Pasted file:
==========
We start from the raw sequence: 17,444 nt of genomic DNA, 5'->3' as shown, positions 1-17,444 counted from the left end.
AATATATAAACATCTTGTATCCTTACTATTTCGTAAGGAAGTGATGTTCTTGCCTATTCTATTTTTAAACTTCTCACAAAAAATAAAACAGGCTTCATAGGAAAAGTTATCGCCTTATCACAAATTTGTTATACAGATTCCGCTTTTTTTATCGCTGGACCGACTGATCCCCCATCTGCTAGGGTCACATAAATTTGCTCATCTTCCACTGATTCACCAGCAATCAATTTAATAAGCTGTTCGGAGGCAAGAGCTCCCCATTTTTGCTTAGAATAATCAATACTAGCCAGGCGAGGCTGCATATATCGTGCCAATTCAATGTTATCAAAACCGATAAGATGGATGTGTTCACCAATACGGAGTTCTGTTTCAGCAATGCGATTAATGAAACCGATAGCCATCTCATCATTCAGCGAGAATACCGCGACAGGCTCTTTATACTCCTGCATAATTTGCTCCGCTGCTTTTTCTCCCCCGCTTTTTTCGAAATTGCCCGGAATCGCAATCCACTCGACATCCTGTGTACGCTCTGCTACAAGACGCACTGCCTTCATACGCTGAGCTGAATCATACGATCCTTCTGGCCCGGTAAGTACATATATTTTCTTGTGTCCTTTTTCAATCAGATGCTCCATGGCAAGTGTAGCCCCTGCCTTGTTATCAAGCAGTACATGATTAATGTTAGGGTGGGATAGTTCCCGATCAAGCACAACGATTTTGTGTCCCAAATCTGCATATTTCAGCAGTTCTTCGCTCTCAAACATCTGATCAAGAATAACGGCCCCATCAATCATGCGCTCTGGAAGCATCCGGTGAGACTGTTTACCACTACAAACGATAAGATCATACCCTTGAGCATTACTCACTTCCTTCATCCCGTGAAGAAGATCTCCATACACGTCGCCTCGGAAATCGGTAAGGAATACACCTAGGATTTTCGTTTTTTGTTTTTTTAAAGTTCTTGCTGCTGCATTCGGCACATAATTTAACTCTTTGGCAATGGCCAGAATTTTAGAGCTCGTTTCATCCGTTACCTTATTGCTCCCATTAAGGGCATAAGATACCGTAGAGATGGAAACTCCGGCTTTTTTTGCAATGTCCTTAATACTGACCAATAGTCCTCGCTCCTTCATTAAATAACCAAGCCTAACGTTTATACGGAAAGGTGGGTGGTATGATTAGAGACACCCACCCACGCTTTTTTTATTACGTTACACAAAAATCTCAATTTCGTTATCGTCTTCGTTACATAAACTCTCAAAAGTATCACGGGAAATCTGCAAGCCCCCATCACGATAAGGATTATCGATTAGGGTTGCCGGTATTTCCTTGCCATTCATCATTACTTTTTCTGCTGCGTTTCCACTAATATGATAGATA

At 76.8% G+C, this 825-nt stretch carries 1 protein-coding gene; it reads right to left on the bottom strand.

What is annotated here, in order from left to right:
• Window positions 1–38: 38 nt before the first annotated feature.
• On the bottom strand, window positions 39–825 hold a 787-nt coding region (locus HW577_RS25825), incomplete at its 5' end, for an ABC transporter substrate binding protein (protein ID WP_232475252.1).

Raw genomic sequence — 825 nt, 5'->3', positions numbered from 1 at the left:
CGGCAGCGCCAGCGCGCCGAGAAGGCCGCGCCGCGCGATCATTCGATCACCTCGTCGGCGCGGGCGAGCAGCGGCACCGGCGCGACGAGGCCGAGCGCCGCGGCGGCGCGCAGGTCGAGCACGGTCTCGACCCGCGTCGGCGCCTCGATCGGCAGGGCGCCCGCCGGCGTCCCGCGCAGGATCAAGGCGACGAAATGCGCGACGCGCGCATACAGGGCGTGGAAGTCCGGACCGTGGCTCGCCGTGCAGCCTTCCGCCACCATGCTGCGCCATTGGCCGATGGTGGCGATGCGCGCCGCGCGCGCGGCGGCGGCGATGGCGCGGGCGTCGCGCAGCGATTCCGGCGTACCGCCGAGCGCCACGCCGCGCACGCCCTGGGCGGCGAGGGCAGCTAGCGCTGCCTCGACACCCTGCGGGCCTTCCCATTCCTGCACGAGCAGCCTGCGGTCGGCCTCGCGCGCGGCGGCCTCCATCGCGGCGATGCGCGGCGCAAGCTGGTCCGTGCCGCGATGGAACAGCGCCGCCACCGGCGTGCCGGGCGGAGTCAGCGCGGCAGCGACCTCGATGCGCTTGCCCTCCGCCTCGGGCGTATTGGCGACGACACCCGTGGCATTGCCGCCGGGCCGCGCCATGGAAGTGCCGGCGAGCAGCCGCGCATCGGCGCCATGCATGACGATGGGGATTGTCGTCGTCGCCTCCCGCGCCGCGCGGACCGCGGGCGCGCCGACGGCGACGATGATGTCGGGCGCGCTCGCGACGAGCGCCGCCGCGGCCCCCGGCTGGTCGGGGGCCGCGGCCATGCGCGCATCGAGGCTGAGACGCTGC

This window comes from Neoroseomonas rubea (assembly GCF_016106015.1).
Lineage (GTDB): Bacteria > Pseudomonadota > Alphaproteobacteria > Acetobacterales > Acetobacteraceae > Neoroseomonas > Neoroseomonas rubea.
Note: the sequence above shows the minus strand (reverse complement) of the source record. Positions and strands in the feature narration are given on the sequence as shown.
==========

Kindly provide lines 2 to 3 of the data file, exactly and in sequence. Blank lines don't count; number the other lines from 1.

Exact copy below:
AATATATAAACATCTTGTATCCTTACTATTTCGTAAGGAAGTGATGTTCTTGCCTATTCTATTTTTAAACTTCTCACAAAAAATAAAACAGGCTTCATAGGAAAAGTTATCGCCTTATCACAAATTTGTTATACAGATTCCGCTTTTTTTATCGCTGGACCGACTGATCCCCCATCTGCTAGGGTCACATAAATTTGCTCATCTTCCACTGATTCACCAGCAATCAATTTAATAAGCTGTTCGGAGGCAAGAGCTCCCCATTTTTGCTTAGAATAATCAATACTAGCCAGGCGAGGCTGCATATATCGTGCCAATTCAATGTTATCAAAACCGATAAGATGGATGTGTTCACCAATACGGAGTTCTGTTTCAGCAATGCGATTAATGAAACCGATAGCCATCTCATCATTCAGCGAGAATACCGCGACAGGCTCTTTATACTCCTGCATAATTTGCTCCGCTGCTTTTTCTCCCCCGCTTTTTTCGAAATTGCCCGGAATCGCAATCCACTCGACATCCTGTGTACGCTCTGCTACAAGACGCACTGCCTTCATACGCTGAGCTGAATCATACGATCCTTCTGGCCCGGTAAGTACATATATTTTCTTGTGTCCTTTTTCAATCAGATGCTCCATGGCAAGTGTAGCCCCTGCCTTGTTATCAAGCAGTACATGATTAATGTTAGGGTGGGATAGTTCCCGATCAAGCACAACGATTTTGTGTCCCAAATCTGCATATTTCAGCAGTTCTTCGCTCTCAAACATCTGATCAAGAATAACGGCCCCATCAATCATGCGCTCTGGAAGCATCCGGTGAGACTGTTTACCACTACAAACGATAAGATCATACCCTTGAGCATTACTCACTTCCTTCATCCCGTGAAGAAGATCTCCATACACGTCGCCTCGGAAATCGGTAAGGAATACACCTAGGATTTTCGTTTTTTGTTTTTTTAAAGTTCTTGCTGCTGCATTCGGCACATAATTTAACTCTTTGGCAATGGCCAGAATTTTAGAGCTCGTTTCATCCGTTACCTTATTGCTCCCATTAAGGGCATAAGATACCGTAGAGATGGAAACTCCGGCTTTTTTTGCAATGTCCTTAATACTGACCAATAGTCCTCGCTCCTTCATTAAATAACCAAGCCTAACGTTTATACGGAAAGGTGGGTGGTATGATTAGAGACACCCACCCACGCTTTTTTTATTACGTTACACAAAAATCTCAATTTCGTTATCGTCTTCGTTACATAAACTCTCAAAAGTATCACGGGAAATCTGCAAGCCCCCATCACGATAAGGATTATCGATTAGGGTTGCCGGTATTTCCTTGCCATTCATCATTACTTTTTCTGCTGCGTTTCCACTAATATGATAGATA

At 76.8% G+C, this 825-nt stretch carries 1 protein-coding gene; it reads right to left on the bottom strand.